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Humans against Machine: The Reign of Virtue and Third World Revolution

Date and Time: 
Wednesday, April 17, 2019. 04:30 PM - 07:00 PM
Meeting Location: 
Humanities Center Boardroom
Cold War In Asia: Culture, Technology, History
Meeting Description: 

Referencing the Chinese film Heroic Sons and Daughters, I examine the ideological empowerment of the revolutionary masses by means of the "spiritual atom bomb" against the fetishism of technology and weaponry in the Cold War era.  The reign of virtue-the highly spirited political commitment and mobilization of the population-was the key to the propagation of third world internationalism in the cultural cold war. The surge of this spiritualized politics sought to rally grassroots popular energy and jump-start global social movements in combating the two superpowers. China's export of this ideology to third world nations strove to strengthen the bonds between the Chinese revolution and third world decolonization.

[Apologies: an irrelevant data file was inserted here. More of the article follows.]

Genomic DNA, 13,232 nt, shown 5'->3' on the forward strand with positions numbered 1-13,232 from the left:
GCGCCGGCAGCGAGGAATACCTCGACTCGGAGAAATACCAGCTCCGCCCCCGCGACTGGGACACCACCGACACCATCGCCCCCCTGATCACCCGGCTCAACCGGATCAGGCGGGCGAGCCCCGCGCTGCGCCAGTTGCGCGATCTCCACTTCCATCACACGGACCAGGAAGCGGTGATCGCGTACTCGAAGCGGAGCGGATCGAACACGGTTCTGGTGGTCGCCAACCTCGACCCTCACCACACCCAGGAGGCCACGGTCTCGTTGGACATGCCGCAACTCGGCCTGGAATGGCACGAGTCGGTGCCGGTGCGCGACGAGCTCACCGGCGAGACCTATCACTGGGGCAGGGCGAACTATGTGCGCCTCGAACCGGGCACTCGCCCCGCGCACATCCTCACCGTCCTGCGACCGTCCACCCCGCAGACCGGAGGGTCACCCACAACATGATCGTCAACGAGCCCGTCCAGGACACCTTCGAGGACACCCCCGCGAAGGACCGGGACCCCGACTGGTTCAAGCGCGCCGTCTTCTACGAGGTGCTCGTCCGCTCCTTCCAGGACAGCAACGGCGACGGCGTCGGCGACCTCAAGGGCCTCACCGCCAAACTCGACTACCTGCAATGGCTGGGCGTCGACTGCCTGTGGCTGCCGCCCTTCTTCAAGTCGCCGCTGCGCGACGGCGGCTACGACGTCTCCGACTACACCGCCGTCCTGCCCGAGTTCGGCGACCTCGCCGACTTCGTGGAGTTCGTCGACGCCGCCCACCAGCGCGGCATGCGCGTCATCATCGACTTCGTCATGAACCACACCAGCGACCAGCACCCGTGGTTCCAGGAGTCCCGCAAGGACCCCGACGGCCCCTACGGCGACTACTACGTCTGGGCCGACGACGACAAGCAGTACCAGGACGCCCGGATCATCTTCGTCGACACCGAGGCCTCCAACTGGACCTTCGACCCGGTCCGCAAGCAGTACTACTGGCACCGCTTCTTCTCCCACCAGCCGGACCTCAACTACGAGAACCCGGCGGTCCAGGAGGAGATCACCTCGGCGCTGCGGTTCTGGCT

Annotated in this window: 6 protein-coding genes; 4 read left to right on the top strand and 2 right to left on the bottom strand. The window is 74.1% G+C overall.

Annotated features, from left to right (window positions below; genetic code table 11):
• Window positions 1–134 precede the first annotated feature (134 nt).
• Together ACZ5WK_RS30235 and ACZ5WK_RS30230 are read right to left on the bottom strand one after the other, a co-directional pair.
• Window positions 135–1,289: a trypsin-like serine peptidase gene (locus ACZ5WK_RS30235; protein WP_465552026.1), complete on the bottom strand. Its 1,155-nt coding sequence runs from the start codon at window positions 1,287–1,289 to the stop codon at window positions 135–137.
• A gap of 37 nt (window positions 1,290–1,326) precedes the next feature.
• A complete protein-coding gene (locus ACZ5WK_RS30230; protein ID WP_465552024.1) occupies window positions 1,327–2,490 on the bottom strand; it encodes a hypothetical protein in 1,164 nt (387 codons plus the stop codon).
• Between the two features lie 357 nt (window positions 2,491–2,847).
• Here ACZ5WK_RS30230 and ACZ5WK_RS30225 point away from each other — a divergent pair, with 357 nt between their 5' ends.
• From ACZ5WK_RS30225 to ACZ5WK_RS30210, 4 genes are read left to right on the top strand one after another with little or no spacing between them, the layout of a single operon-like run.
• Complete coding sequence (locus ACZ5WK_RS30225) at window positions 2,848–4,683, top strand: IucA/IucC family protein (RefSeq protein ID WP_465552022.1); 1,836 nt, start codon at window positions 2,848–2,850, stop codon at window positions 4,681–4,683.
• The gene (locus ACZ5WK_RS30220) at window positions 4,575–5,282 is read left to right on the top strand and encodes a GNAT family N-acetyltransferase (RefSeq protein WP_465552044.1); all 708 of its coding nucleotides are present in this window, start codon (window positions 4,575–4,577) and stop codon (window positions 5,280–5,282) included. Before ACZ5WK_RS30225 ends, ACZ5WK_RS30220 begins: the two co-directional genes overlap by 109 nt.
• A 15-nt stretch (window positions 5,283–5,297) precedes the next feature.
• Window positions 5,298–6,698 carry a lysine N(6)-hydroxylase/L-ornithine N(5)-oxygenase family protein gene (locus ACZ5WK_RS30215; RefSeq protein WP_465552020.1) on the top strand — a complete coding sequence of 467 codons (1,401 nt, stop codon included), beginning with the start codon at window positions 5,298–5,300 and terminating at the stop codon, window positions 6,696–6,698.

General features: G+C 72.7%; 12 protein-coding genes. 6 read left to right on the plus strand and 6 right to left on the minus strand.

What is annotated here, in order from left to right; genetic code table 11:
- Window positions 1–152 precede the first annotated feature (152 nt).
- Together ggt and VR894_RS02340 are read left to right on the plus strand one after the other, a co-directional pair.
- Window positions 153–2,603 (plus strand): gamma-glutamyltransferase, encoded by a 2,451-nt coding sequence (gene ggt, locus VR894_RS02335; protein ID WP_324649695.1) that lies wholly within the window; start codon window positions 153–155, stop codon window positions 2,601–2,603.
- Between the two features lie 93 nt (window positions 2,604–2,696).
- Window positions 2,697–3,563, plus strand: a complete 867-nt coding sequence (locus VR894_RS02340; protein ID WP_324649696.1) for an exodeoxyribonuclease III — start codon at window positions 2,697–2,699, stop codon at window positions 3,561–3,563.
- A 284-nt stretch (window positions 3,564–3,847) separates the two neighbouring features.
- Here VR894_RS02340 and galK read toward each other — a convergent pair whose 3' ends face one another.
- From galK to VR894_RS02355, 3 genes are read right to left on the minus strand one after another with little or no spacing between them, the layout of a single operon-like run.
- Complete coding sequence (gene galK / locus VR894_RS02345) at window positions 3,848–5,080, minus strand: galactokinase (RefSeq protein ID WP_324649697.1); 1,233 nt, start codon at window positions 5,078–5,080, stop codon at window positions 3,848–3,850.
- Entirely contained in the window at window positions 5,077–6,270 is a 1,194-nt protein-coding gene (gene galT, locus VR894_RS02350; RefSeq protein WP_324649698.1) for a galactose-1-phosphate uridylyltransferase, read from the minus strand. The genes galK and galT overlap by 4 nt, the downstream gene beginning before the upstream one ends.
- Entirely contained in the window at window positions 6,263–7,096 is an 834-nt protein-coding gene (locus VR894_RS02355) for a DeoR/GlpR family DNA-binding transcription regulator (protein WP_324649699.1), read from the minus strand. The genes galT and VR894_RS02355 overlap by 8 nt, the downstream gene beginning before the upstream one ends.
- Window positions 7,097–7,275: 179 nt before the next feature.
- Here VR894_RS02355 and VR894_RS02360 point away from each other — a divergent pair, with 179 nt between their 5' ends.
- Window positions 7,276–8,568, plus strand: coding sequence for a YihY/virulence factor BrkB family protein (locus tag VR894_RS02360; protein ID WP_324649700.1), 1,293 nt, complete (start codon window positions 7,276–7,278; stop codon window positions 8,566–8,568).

Ban Wang is the William Haas Professor in Chinese studies in East Asian languages and cultures and comparative literature at Stanford University. His major publications include The Sublime Figure of History (Stanford UP, 1997), Illuminations from the Past (Stanford UP, 2004), and History and Memory (Oxford UP, 2004). He has edited and co-edited 7 books on Chinese film, trauma theory, revolution, socialism, and the New Left. His most recent book is an edited volume Chinese Visions of World Order: Tianxia, Culture and World Politics (Duke UP 2017).  He has written widely on East-West cultural relations, aesthetics, cinema, and international politics. A research fellow with the National Endowment for the Humanities and the Institute for Advanced Studies at Princeton, he has taught at Beijing Foreign Studies University, SUNY-Stony Brook, Harvard University, Rutgers University, Seoul National University, and Yonsei University.